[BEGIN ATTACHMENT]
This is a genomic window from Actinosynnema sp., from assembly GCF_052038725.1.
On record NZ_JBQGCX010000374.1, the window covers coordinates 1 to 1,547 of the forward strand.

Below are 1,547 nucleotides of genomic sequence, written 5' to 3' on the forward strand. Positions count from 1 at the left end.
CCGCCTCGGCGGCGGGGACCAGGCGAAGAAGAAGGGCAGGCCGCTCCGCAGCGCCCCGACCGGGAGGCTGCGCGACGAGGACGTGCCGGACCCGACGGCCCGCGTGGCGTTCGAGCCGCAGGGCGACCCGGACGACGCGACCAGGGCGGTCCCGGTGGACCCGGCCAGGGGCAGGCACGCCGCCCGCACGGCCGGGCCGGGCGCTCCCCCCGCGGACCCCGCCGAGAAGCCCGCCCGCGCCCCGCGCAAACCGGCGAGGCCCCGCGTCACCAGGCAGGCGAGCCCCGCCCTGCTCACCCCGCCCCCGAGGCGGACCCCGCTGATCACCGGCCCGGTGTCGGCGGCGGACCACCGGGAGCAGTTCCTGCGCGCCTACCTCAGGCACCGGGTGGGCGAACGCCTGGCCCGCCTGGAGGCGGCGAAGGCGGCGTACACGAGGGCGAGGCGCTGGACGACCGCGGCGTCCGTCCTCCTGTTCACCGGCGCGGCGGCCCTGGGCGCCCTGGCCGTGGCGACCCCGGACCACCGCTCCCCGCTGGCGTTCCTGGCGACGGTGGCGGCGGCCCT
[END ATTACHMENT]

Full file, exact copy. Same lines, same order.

This is a genomic window from Actinosynnema sp., from assembly GCF_052038725.1.
On record NZ_JBQGCX010000374.1, the window covers coordinates 1 to 1,547 of the forward strand.

Below are 1,547 nucleotides of genomic sequence, written 5' to 3' on the forward strand. Positions count from 1 at the left end.
CCGCCTCGGCGGCGGGGACCAGGCGAAGAAGAAGGGCAGGCCGCTCCGCAGCGCCCCGACCGGGAGGCTGCGCGACGAGGACGTGCCGGACCCGACGGCCCGCGTGGCGTTCGAGCCGCAGGGCGACCCGGACGACGCGACCAGGGCGGTCCCGGTGGACCCGGCCAGGGGCAGGCACGCCGCCCGCACGGCCGGGCCGGGCGCTCCCCCCGCGGACCCCGCCGAGAAGCCCGCCCGCGCCCCGCGCAAACCGGCGAGGCCCCGCGTCACCAGGCAGGCGAGCCCCGCCCTGCTCACCCCGCCCCCGAGGCGGACCCCGCTGATCACCGGCCCGGTGTCGGCGGCGGACCACCGGGAGCAGTTCCTGCGCGCCTACCTCAGGCACCGGGTGGGCGAACGCCTGGCCCGCCTGGAGGCGGCGAAGGCGGCGTACACGAGGGCGAGGCGCTGGACGACCGCGGCGTCCGTCCTCCTGTTCACCGGCGCGGCGGCCCTGGGCGCCCTGGCCGTGGCGACCCCGGACCACCGCTCCCCGCTGGCGTTCCTGGCGACGGTGGCGGCGGCCCT